can be accused of judging a book based on the genre it’s from. Fantasy is one of those genres for me. Apart from a few exceptions and classics, fantasy is one of those genres that is littered with busty elves and all powerful Gandalf knock-off wizards and talking dragons acting out one trope after another with shameless regularity. The beauty of The Pilgrims by Will Elliott is that he uses a lot of the same set pieces that make up trashy dime-a-dozen fantasy, but his vision and imagination make it seem like this is the first book I have ever read with wizards and talking dragons.
The scope of the world he invents and the depth of the characters immediately draws you in to the story. As expansive and detailed as the characters and setting are, Elliott never fails to keep you tightly focused on the individual details of the world and the personalities of the characters without getting bogged down with colorful and drawn-out descriptions. Most fantasy novels use pretty much the same system of magic, and it almost always ends up getting overblown and ruining the plot in one way or another. One of the greatest pieces of praise I can give Elliott is that his system of magic and casting is all his own. Some of the finer elements as to its mechanics aren’t revealed until the second and third books (yes it’s a part of a trilogy), but from the beginning you can tell it is something different than what you are used to reading about.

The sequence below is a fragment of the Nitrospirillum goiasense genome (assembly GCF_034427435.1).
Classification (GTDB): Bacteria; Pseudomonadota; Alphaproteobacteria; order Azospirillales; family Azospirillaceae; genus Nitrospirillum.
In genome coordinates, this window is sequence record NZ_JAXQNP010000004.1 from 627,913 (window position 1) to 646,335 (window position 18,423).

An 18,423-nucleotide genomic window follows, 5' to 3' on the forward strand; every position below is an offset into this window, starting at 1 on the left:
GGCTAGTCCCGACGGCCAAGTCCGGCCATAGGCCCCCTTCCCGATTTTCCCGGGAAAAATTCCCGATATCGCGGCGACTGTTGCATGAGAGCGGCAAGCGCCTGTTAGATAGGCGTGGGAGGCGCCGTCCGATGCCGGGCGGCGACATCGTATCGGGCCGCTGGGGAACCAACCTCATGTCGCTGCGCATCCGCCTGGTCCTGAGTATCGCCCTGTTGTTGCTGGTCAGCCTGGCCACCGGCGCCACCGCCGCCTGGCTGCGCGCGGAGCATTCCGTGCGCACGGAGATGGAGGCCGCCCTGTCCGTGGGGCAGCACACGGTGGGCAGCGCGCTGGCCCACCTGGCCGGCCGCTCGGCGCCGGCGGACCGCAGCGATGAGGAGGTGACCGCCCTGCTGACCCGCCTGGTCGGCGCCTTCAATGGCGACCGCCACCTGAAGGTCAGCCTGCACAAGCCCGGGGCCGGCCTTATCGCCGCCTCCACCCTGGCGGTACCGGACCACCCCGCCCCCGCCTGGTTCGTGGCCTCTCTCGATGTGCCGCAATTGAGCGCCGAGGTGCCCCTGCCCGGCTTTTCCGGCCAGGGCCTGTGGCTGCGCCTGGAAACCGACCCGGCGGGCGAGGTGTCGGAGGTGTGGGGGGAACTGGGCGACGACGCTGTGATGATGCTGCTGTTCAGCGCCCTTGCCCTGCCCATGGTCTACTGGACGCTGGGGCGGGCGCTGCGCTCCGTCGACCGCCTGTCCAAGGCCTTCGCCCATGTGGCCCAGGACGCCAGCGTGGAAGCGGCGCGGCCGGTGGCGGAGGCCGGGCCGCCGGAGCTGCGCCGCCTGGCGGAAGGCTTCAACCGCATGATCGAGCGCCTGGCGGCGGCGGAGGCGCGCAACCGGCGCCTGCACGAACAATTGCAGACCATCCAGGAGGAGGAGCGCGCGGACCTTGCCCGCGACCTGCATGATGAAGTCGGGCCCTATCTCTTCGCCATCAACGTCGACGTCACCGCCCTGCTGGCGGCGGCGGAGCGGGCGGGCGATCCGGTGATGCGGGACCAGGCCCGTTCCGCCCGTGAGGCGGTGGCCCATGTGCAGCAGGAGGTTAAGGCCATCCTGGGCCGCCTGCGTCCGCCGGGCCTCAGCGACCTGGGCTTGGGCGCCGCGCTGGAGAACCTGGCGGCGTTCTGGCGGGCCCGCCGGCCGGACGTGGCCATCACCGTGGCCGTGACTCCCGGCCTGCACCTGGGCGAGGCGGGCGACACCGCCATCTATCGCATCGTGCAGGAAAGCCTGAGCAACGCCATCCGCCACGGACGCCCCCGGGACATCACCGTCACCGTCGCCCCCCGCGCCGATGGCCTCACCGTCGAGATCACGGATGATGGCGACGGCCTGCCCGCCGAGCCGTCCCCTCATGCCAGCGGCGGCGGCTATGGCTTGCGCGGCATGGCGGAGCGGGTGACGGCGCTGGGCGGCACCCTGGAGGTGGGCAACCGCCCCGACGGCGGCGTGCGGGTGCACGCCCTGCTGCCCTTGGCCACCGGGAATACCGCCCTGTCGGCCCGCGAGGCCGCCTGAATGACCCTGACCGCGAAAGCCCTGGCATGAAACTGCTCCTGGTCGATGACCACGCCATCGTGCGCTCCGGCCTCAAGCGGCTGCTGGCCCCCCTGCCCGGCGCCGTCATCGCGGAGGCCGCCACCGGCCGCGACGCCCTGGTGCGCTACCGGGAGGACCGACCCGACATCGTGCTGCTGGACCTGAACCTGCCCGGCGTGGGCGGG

The plot revolves around a young, normal man named Eric and his homeless, alcoholic friend Case. They find a door to another world and when they enter (with little more than a handgun that Case pilfered) they come to realize they may have been a bit too hasty jumping into a world very different from their own. They find themselves in a world of magic and unbelievable beauty juxtaposed by remarkable cruelty. Their arrival comes at a time of upheaval and civil war in the land of Levaal. In no time at all they are forced to fight for their lives in a war that is not their own. Eric and Case try to find their feet but find themselves at the center of everything. From homicidal mages to horrifying creatures, a mad king to hidden foes, they have their work cut out for them before things even get really dark. It pains me to give such an incomplete description, but any more could steal the journey away from any would-be readers.